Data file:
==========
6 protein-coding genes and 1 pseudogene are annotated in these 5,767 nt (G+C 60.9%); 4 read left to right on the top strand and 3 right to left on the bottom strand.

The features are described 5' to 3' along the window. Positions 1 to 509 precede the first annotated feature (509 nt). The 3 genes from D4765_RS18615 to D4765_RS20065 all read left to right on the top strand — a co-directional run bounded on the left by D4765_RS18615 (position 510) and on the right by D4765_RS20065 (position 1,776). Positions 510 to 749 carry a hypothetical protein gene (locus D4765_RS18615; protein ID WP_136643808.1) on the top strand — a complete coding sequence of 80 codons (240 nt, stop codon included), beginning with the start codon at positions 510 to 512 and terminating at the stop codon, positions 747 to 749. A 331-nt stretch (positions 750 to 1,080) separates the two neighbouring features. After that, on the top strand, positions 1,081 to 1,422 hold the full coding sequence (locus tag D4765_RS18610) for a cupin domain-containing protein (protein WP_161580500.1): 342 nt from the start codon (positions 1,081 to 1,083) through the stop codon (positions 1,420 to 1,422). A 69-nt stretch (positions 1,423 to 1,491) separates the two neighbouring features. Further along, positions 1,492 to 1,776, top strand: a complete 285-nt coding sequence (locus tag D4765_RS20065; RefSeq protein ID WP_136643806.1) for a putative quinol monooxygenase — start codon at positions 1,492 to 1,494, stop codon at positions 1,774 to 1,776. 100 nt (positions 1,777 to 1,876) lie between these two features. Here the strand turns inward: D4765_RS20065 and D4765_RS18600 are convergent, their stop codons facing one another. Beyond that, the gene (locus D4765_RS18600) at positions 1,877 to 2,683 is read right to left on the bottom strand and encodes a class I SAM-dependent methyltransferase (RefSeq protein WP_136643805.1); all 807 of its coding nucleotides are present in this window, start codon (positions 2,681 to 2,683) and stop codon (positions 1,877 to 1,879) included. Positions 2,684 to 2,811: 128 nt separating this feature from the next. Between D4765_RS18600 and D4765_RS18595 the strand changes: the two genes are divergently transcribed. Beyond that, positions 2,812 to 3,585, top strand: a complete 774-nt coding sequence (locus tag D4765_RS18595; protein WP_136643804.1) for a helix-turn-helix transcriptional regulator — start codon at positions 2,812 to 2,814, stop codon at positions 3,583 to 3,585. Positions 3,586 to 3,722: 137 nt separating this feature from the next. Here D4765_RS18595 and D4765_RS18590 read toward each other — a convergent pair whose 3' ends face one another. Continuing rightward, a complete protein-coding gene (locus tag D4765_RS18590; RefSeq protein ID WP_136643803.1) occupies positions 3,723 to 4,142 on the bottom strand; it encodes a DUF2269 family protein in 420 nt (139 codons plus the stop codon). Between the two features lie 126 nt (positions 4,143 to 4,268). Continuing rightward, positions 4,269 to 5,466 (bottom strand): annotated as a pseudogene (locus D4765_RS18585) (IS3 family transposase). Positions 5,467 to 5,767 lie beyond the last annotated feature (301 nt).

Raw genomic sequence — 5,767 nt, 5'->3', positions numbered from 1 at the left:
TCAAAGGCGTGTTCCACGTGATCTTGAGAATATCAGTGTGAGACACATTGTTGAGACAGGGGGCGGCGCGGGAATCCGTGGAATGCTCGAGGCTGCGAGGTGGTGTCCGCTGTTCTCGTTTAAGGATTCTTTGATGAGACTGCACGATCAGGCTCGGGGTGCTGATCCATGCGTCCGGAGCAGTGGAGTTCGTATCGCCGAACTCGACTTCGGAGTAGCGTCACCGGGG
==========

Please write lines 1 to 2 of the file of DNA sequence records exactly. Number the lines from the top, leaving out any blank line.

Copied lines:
6 protein-coding genes and 1 pseudogene are annotated in these 5,767 nt (G+C 60.9%); 4 read left to right on the top strand and 3 right to left on the bottom strand.

The features are described 5' to 3' along the window. Positions 1 to 509 precede the first annotated feature (509 nt). The 3 genes from D4765_RS18615 to D4765_RS20065 all read left to right on the top strand — a co-directional run bounded on the left by D4765_RS18615 (position 510) and on the right by D4765_RS20065 (position 1,776). Positions 510 to 749 carry a hypothetical protein gene (locus D4765_RS18615; protein ID WP_136643808.1) on the top strand — a complete coding sequence of 80 codons (240 nt, stop codon included), beginning with the start codon at positions 510 to 512 and terminating at the stop codon, positions 747 to 749. A 331-nt stretch (positions 750 to 1,080) separates the two neighbouring features. After that, on the top strand, positions 1,081 to 1,422 hold the full coding sequence (locus tag D4765_RS18610) for a cupin domain-containing protein (protein WP_161580500.1): 342 nt from the start codon (positions 1,081 to 1,083) through the stop codon (positions 1,420 to 1,422). A 69-nt stretch (positions 1,423 to 1,491) separates the two neighbouring features. Further along, positions 1,492 to 1,776, top strand: a complete 285-nt coding sequence (locus tag D4765_RS20065; RefSeq protein ID WP_136643806.1) for a putative quinol monooxygenase — start codon at positions 1,492 to 1,494, stop codon at positions 1,774 to 1,776. 100 nt (positions 1,777 to 1,876) lie between these two features. Here the strand turns inward: D4765_RS20065 and D4765_RS18600 are convergent, their stop codons facing one another. Beyond that, the gene (locus D4765_RS18600) at positions 1,877 to 2,683 is read right to left on the bottom strand and encodes a class I SAM-dependent methyltransferase (RefSeq protein WP_136643805.1); all 807 of its coding nucleotides are present in this window, start codon (positions 2,681 to 2,683) and stop codon (positions 1,877 to 1,879) included. Positions 2,684 to 2,811: 128 nt separating this feature from the next. Between D4765_RS18600 and D4765_RS18595 the strand changes: the two genes are divergently transcribed. Beyond that, positions 2,812 to 3,585, top strand: a complete 774-nt coding sequence (locus tag D4765_RS18595; protein WP_136643804.1) for a helix-turn-helix transcriptional regulator — start codon at positions 2,812 to 2,814, stop codon at positions 3,583 to 3,585. Positions 3,586 to 3,722: 137 nt separating this feature from the next. Here D4765_RS18595 and D4765_RS18590 read toward each other — a convergent pair whose 3' ends face one another. Continuing rightward, a complete protein-coding gene (locus tag D4765_RS18590; RefSeq protein ID WP_136643803.1) occupies positions 3,723 to 4,142 on the bottom strand; it encodes a DUF2269 family protein in 420 nt (139 codons plus the stop codon). Between the two features lie 126 nt (positions 4,143 to 4,268). Continuing rightward, positions 4,269 to 5,466 (bottom strand): annotated as a pseudogene (locus D4765_RS18585) (IS3 family transposase). Positions 5,467 to 5,767 lie beyond the last annotated feature (301 nt).